Sheffield Notary Public
What is a Notary Public?
A Notary Public is a qualified solicitor and part of the third and oldest branch of the legal profession in the UK. Notaries are appointed and regulated through the Faculty Office of the Archbishop of Canterbury.
A central part of the notary’s role is the validation or authentication of legal documents for use in other parts of the world. In addition, they provide documentary evidence in the form of a notarial certificate which may be used or required by a foreign court or official body.
Anna is a partner in our Sheffield company commercial department.
What does a Notary Public do?
English notaries are mainly used for the authentication of signatures and documents for use overseas.
Notarial services for individuals
As the number of people who work, live and invest abroad has grown over the years, so has the need for notaries. Here are some examples of how Anna can help:
- Certifying university degree certificates and educational qualifications for use with foreign job applications;
- Witnessing powers of attorney for use overseas. This is a common requirement for individuals purchasing or selling property abroad;
- Preparing certificates of freedom to marry where individuals wish to celebrate their marriage abroad;
- Notarising documents to deal with the administration of the estates of people who are located abroad, such as birth, marriage and death certificates;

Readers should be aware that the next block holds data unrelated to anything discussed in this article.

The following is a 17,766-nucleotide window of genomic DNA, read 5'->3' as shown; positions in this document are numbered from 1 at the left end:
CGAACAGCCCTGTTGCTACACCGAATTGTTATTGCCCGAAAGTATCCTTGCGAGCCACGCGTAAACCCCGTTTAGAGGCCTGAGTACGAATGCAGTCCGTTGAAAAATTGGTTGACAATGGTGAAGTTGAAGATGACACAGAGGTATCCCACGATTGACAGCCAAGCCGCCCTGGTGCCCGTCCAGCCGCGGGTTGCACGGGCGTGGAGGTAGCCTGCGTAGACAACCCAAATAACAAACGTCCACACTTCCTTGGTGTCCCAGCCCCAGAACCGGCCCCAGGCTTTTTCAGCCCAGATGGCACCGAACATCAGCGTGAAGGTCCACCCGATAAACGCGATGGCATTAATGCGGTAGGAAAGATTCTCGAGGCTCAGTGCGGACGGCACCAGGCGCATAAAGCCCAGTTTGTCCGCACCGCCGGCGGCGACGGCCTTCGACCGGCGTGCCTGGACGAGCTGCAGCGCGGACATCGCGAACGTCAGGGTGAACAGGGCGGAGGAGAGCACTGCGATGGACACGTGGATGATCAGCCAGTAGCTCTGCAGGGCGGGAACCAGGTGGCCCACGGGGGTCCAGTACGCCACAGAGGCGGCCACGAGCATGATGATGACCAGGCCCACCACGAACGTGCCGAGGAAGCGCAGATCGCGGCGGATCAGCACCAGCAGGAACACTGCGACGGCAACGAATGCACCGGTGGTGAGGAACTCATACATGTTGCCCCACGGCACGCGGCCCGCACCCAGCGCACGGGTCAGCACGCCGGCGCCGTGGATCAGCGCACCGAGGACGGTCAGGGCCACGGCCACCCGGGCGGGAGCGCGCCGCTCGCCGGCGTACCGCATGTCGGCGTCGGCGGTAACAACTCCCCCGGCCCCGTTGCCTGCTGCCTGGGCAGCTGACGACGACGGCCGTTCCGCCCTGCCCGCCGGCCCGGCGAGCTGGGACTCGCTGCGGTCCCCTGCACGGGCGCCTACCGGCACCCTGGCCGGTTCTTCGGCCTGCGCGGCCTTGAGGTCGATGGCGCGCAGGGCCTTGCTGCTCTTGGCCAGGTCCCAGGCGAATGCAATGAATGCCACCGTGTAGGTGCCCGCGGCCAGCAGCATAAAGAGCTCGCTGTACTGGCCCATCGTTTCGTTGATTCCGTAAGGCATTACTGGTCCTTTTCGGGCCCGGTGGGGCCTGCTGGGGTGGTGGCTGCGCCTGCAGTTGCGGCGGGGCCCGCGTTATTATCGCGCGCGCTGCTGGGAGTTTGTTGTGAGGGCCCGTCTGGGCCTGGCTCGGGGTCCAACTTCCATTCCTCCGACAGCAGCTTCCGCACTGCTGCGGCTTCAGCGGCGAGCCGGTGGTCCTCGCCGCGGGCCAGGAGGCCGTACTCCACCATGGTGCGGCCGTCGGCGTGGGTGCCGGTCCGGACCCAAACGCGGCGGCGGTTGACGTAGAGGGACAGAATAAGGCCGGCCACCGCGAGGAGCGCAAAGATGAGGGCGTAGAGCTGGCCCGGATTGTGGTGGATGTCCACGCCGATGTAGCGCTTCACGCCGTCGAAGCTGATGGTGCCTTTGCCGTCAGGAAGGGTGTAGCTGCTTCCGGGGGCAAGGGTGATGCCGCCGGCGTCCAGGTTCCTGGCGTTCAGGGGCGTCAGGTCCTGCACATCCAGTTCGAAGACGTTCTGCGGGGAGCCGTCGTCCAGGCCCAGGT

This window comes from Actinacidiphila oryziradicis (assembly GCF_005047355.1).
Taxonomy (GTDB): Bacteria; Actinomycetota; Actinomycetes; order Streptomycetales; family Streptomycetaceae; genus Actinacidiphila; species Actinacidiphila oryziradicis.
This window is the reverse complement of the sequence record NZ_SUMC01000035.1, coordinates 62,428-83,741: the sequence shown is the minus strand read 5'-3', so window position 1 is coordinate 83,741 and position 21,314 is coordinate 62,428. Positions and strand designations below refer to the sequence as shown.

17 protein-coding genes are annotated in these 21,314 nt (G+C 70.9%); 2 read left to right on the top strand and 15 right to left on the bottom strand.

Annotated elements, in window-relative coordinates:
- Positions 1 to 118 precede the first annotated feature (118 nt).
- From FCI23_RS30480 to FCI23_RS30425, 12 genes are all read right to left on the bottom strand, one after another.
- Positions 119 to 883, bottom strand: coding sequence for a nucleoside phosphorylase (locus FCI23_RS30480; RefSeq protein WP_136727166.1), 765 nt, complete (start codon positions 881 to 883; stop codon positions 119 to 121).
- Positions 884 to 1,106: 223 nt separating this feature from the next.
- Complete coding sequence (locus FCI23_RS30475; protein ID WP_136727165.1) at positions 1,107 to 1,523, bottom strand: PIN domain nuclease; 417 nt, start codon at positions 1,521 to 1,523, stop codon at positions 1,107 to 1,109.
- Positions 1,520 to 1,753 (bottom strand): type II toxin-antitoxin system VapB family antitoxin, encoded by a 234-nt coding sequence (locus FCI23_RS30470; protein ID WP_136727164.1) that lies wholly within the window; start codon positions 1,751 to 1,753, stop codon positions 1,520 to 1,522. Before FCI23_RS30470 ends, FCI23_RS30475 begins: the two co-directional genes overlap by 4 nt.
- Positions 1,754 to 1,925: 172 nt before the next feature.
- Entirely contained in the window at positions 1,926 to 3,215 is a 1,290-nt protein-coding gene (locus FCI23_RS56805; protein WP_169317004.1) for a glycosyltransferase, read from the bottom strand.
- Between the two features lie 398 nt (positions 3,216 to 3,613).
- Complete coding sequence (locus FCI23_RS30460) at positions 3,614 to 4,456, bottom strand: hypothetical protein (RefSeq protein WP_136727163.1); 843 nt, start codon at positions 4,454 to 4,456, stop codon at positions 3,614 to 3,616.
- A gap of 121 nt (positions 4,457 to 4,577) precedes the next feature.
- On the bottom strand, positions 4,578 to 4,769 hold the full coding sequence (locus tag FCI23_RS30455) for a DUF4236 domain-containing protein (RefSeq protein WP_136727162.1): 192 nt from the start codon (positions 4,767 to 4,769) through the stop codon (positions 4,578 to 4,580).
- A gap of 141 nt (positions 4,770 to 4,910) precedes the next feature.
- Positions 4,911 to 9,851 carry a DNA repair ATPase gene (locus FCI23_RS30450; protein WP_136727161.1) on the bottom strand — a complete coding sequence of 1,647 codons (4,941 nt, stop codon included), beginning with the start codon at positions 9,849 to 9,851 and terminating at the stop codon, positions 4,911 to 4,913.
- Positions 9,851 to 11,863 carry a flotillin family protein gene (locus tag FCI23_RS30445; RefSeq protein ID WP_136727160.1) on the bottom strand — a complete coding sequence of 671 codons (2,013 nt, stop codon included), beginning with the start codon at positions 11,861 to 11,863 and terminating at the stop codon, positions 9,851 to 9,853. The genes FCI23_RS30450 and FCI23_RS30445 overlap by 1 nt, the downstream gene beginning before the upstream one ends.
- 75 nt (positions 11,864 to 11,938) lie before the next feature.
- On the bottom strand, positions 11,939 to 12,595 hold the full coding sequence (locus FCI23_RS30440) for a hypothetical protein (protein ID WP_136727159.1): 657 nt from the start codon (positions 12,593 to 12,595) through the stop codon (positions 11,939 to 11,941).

- Execution of wills for jurisdictions that require a notary, for example Spain and Jersey;
- Administering oaths, affidavits and statutory declarations for use abroad;
- Certifying identity documents such as passports and driving licences.
Notarial services for Companies
English companies who trade internationally may find they need a notary for a wide range of documents used in international trade. The following are examples of documents that Anna has notarised for corporate clients:
- Authenticating constitutional documents, such as certificates of incorporation, change of name certificates, resolutions and articles of association;
- Powers of attorney where a company wishes to appoint an individual abroad to act on the company’s behalf;
- Witnessing documents signed by directors for use abroad.
The person or institution requesting a document to be notarised may also require the signature and seal of an English notary to be authenticated by the Foreign and Commonwealth Office, this is called an Apostille.
Depending on the country, it may then also need to be sent to the Embassy or Consulate of the country in which the document is to be used. This process is known as legalisation.
Anna will be able to advise in advance what form of legalisation is required and the cost.
Before a Notary can witness your signature to a document, she has to be satisfied about:
- Your identity. Please bring your passport and a recent utility bill. This is usually conclusive proof that you are who you say you are! If the document declares that you are married, you should produce your marriage certificate as evidence of your marriage.
- Your legal capacity. i.e. that you are over the age of 18 and not subject to any disability that might affect the transaction.
- Your authority, if you are acting on someone else’s behalf. This authority could be a Power of Attorney or a company appointment. Please speak with the notary before your appointment if you are acting on someone else’s behalf.
- Your understanding of the document to be signed and your willingness to be bound by it. This can is not possible if the document produced is in a foreign language with no English translation. Therefore, you must request the document to be written in English or both the language of the country where it is being used and English. Please speak with the notary before your appointment if the document is not in English.